Programmable shape change in bio-inspired thermoplastic elastomer bilayers

Catherine E. Wisinger, Leslie A. Maynard, Justin R. Barone, Virginia Tech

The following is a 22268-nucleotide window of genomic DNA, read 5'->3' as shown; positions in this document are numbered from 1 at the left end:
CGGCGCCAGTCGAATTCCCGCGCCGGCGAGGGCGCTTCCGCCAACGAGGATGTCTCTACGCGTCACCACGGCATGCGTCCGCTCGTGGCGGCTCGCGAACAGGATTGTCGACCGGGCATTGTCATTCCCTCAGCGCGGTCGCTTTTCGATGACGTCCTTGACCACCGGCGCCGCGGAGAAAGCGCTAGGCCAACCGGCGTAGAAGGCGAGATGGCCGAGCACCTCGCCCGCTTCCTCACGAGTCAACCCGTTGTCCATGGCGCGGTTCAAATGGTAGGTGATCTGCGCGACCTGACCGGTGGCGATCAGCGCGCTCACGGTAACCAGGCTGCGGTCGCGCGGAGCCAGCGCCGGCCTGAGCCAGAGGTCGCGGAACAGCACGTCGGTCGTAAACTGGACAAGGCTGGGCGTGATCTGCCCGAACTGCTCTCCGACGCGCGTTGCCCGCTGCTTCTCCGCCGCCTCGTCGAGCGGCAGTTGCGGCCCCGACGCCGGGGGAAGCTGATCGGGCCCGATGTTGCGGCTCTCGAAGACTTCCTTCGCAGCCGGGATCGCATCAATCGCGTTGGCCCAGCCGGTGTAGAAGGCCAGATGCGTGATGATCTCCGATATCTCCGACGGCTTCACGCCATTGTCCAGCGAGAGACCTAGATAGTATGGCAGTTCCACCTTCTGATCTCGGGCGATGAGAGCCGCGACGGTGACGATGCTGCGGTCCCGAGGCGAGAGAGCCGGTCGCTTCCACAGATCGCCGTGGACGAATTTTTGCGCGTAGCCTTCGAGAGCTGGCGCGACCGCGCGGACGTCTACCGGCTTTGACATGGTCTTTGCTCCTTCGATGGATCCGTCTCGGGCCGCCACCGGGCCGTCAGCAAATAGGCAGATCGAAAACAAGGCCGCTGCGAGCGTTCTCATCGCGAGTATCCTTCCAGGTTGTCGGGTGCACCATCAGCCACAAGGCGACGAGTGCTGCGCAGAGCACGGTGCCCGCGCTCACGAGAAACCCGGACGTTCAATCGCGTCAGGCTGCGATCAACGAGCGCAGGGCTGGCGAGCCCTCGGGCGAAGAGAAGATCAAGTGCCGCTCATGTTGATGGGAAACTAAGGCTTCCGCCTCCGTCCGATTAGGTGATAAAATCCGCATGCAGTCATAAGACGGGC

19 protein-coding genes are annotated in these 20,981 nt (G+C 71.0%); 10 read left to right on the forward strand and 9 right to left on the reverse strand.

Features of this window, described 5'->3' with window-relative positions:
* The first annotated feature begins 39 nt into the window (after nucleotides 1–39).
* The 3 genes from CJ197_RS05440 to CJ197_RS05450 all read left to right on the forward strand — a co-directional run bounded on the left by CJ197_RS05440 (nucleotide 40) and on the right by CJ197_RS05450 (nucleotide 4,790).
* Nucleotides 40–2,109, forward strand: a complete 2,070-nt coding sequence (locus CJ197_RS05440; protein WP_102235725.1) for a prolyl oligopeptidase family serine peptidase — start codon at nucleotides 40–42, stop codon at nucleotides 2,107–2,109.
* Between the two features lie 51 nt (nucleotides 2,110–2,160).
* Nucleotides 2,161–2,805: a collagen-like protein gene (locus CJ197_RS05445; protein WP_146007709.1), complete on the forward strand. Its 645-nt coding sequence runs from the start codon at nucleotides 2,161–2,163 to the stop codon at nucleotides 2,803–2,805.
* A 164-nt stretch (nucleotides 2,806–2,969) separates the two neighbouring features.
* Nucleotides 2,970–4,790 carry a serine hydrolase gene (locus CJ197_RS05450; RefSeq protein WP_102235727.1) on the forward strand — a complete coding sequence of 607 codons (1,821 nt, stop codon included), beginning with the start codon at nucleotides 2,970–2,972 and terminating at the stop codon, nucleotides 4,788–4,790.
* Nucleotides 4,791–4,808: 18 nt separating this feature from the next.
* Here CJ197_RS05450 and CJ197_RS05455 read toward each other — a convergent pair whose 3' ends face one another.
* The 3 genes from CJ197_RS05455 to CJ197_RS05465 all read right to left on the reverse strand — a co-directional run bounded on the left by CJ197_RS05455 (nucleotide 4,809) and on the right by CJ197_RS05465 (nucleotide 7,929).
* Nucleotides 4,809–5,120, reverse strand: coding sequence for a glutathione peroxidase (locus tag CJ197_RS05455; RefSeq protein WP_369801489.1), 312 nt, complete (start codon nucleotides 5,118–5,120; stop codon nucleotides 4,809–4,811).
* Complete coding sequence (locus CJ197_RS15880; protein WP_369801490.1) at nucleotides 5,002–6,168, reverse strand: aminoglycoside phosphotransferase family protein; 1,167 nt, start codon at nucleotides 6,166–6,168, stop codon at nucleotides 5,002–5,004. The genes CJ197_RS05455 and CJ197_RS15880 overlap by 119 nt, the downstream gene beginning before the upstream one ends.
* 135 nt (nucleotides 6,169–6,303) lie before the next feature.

Biological systems employ elastomers to store energy and perform work. Elastin protein is found in arteries and ligaments. In ligaments, elastin resists tensile forces; but in arteries, it stores and releases elastic energy from the beating heart so the circulatory system can function properly.. Resilin protein in insect wings and legs stores and releases elastic energy to allow for more efficient flying and jumping. Humans have taken advantage of the elastic properties of biological proteins. Wheat gluten is an elastic protein found in wheat flour and provides dough with elasticity so that it can first be shaped (think spinning a pizza without it falling apart) and then baked (it allows bubbles to form and expand to provide nice, porous bread. Often, these biological elastomers undergo a shape change to perform a function. The most interesting shape change is from a 2D flat object to a 3D helix. Cucumber tendrils will change from straight to helical to allow the plant to climb towards sunlight. Seed pods have two layers, with the seeds sandwiched between them. When hydrated, each layer remains straight and closed; but upon falling off the tree and dehydrating, the layers twist apart and release the seeds . Bacteria have helical flagella that provide propulsion. Cholesterol will crystallize into helical ribbons. Engineers are attempting to build machines based on helical bacterial flagella. Plant tendrils and seed pods are heterogeneous bilayer structures. Seed pods are composed of two hydrogel layers. In each layer are oriented fibers that provide anisotropy to the layer, and one layer is oriented differently to the other. This will provide twist upon swelling with water or dehydrating. The natural systems have been mimicked by patterning two anisotropic layers through techniques like lithography, among others. The key to all of these structures is that the two layers have differently oriented anisotropy that can respond to a stimulus, i.e., hydration or dehydration.

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